Fixing the Founding
While devotion to the U.S. Constitution has always been a defining mark of traditionalist conservatism, traditionalists nevertheless tend to see the Constitution as flawed in at least one key respect. It is that the Constitution only lays out the procedural frame of government, without any reference to the particular nature of the society—we might say the small “c” constitution of the society—for which that government exists. This made complete sense to the Founders, as the federal government only served limited purposes affecting the entire Union, primarily national defense, foreign relations, and interstate commerce, while most substantive social issues such as property law, criminal law, marriage law, the franchise, citizenship, slavery (and later segregation), religion, laws affecting individual behavior, even laws against sedition, were all handled at the state and local level.
The down-side of this, as Jim Kalb has pointed out, is that the federal government, being the highest and most authoritative level of our society, became the model for the whole society, so that America as a country has tended over time (with the help of a revolution carried out by the U.S. Supreme Court) to be seen as a mere abstraction, lacking any inherent substantive character, particularly any religious, cultural, or ethnic character, which most certainly was not the case at the time of the Founding. This makes it virtually impossible for modern Americans to articulate and preserve our actual historical cultural identity. America simply becomes, in James Fallows’ cheerfully sinister phrase, an “arena,” where different people and peoples seek to fulfill their desires. Or, as the neoconservatives put it, America becomes nothing but an idea, having no historic ethnic or religious character at all.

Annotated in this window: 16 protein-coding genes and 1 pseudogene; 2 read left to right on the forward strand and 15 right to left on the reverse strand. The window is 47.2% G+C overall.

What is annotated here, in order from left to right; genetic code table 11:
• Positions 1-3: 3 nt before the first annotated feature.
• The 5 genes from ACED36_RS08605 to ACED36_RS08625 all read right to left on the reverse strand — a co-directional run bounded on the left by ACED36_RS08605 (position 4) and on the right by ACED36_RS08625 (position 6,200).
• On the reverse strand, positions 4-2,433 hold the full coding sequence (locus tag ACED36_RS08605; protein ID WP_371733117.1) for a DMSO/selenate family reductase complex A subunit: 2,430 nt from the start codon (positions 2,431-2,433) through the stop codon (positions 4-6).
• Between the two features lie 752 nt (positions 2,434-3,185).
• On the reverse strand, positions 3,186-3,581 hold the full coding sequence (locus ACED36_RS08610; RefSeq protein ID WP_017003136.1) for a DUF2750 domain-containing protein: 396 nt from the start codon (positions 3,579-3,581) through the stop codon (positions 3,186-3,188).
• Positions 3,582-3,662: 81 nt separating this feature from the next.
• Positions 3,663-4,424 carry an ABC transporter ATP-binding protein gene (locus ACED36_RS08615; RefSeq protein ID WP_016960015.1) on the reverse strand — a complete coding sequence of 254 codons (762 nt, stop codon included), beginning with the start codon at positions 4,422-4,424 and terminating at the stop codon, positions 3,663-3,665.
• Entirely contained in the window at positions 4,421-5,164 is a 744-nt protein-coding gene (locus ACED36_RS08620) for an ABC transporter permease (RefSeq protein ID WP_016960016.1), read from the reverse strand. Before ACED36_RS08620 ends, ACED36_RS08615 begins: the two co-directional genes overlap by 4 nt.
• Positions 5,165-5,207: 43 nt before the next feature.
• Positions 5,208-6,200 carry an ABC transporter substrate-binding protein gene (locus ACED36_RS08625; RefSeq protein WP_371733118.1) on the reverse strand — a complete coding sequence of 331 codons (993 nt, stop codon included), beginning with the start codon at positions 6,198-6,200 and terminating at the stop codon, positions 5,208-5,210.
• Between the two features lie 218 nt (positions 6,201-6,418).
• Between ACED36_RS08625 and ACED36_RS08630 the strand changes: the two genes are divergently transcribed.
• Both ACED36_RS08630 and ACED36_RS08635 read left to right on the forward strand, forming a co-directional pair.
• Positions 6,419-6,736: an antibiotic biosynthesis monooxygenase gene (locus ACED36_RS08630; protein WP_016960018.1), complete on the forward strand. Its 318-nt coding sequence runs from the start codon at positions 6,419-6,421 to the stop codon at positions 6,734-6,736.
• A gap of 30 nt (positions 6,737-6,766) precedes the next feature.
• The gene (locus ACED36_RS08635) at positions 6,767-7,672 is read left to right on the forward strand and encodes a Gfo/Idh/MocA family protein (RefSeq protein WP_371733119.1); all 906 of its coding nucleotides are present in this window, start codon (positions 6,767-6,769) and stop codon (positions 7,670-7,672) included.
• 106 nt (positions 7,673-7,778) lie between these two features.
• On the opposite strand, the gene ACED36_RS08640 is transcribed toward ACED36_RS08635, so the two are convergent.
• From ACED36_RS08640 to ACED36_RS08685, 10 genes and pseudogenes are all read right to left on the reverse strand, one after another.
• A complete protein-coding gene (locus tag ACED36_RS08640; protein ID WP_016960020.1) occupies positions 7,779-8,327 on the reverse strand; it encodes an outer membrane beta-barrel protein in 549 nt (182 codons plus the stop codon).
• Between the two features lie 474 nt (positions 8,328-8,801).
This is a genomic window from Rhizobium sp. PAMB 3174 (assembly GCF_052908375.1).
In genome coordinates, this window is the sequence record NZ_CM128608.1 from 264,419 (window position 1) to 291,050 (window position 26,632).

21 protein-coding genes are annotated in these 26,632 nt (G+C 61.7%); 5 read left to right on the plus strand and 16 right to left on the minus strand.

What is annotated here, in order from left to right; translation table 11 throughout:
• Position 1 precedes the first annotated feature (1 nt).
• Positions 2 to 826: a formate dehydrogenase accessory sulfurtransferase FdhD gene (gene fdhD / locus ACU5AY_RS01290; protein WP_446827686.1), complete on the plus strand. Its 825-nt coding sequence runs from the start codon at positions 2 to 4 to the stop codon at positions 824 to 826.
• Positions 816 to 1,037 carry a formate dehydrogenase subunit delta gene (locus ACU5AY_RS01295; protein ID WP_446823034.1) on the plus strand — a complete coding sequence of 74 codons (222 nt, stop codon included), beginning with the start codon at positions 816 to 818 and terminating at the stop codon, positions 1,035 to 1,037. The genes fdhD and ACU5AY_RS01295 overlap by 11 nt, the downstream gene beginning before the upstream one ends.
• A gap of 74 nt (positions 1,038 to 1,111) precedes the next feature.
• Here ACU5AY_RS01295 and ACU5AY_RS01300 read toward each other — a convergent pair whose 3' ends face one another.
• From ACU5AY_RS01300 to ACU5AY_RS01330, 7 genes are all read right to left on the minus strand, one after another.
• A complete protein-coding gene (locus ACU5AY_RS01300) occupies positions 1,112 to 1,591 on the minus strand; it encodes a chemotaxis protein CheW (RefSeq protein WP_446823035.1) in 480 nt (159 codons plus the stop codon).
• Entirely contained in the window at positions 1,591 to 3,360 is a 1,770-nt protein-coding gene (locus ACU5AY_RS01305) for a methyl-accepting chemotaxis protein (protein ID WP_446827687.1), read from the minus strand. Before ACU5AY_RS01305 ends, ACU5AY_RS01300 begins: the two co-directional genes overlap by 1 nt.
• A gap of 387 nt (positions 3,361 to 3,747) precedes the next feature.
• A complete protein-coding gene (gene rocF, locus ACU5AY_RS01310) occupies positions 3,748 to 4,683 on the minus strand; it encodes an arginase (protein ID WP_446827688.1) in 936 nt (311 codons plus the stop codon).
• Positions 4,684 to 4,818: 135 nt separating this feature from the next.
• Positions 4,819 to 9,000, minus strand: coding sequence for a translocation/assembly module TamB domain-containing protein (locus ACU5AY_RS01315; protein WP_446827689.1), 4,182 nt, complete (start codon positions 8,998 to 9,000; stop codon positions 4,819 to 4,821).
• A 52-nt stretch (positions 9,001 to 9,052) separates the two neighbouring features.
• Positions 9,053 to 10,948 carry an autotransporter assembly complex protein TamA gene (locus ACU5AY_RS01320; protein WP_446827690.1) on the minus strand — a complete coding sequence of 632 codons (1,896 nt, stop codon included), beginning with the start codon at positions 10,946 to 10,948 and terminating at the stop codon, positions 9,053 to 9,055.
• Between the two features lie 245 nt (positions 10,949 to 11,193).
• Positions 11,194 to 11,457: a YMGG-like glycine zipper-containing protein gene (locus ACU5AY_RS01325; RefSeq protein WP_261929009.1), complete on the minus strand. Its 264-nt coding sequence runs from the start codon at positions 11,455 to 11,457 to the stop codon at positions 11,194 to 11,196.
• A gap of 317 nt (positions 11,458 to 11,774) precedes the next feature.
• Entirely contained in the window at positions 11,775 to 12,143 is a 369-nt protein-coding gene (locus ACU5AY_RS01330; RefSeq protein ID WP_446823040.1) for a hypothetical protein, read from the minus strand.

Traditionalists, including myself, believe that this process of abstraction might have been prevented or at least slowed if the Constitution had contained explicit references to the concrete nature of American society, especially its religious, moral, and ethnic dimensions. The Founders of course made many statements emphasizing the importance of these particularist facts about America, but they never became part of the official Founding documents. And once again, because the documents are the most authoritative thing, their abstractness has become the ruling paradigm for America as a whole.
Here therefore is something I’ve talked about doing for years, an experiment in re-imagining the American Founding. I’ve written a section that in my view could and should have been part of the original Constitution. I’ve based it on two famous quotes (while adding connective and explanatory text): John Jay’s remark in Federalist No. 2 about the ethnocultural unity of the American people, and John Adams’s comment about the indispensable place of morality and religion in our form of government.
This is only a first attempt, and I welcome criticism and suggestions.
United States Constitution, Article VII, Section 1 (appearing just before the closing section of the Constitution which lays out the procedures for ratification):Here are the two quotes on which I based the above paragraph:
John Jay, Federalist No. 2:
Posted by Lawrence Auster at February 10, 2006 08:50 PM | Send